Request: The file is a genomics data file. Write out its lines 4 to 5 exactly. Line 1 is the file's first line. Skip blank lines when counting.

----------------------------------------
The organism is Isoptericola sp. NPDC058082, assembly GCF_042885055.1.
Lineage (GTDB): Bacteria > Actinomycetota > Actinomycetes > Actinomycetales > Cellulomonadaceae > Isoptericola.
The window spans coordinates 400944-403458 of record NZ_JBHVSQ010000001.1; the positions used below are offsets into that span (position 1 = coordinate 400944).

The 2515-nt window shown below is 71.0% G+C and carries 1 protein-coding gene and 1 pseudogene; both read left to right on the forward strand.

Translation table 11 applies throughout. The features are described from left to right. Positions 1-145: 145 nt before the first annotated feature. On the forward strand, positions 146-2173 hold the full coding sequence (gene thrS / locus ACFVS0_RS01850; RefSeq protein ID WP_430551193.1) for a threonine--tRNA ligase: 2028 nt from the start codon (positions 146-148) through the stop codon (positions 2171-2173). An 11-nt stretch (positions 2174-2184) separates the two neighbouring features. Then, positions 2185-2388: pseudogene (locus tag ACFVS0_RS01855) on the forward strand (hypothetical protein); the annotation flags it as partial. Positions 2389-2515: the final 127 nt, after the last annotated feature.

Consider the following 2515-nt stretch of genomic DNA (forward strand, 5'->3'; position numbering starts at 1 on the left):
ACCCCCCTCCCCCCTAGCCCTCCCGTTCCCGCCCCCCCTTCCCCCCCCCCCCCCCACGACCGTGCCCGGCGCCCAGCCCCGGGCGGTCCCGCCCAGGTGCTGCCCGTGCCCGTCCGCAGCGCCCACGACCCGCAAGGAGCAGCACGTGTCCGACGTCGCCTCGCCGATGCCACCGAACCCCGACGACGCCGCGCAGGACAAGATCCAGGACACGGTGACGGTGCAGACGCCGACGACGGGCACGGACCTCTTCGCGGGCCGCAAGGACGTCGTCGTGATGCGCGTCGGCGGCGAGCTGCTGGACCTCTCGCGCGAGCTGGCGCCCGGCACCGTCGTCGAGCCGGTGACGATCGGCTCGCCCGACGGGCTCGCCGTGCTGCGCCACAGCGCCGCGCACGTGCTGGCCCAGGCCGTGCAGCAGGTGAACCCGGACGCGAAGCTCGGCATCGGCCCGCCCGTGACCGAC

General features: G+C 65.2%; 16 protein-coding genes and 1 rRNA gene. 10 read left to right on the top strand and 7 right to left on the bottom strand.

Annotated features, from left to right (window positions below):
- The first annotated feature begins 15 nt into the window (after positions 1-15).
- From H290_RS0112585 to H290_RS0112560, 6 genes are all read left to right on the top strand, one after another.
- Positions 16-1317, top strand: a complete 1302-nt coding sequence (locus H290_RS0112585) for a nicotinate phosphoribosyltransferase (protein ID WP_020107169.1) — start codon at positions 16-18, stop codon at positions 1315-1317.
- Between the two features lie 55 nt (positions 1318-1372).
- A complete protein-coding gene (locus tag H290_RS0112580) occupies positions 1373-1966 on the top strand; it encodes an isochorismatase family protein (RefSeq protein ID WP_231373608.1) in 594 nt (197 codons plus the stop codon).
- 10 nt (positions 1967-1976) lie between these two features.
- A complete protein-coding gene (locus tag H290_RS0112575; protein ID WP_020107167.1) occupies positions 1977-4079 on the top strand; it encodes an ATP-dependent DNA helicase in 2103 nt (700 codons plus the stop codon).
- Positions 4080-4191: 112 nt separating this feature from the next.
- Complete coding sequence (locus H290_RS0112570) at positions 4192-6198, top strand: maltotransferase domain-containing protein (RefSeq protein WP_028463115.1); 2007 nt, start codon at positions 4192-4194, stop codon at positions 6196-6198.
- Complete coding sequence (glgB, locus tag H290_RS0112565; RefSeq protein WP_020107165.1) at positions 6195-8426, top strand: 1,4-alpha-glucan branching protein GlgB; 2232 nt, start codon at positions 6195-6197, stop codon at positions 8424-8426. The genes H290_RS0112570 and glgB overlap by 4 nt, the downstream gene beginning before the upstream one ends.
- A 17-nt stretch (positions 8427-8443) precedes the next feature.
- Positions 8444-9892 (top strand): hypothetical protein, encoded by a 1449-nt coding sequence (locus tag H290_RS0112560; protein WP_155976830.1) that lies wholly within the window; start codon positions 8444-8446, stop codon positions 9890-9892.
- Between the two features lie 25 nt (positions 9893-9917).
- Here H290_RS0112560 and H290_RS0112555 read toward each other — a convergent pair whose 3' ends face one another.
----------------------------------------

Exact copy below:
The 2515-nt window shown below is 71.0% G+C and carries 1 protein-coding gene and 1 pseudogene; both read left to right on the forward strand.

Translation table 11 applies throughout. The features are described from left to right. Positions 1-145: 145 nt before the first annotated feature. On the forward strand, positions 146-2173 hold the full coding sequence (gene thrS / locus ACFVS0_RS01850; RefSeq protein ID WP_430551193.1) for a threonine--tRNA ligase: 2028 nt from the start codon (positions 146-148) through the stop codon (positions 2171-2173). An 11-nt stretch (positions 2174-2184) separates the two neighbouring features. Then, positions 2185-2388: pseudogene (locus tag ACFVS0_RS01855) on the forward strand (hypothetical protein); the annotation flags it as partial. Positions 2389-2515: the final 127 nt, after the last annotated feature.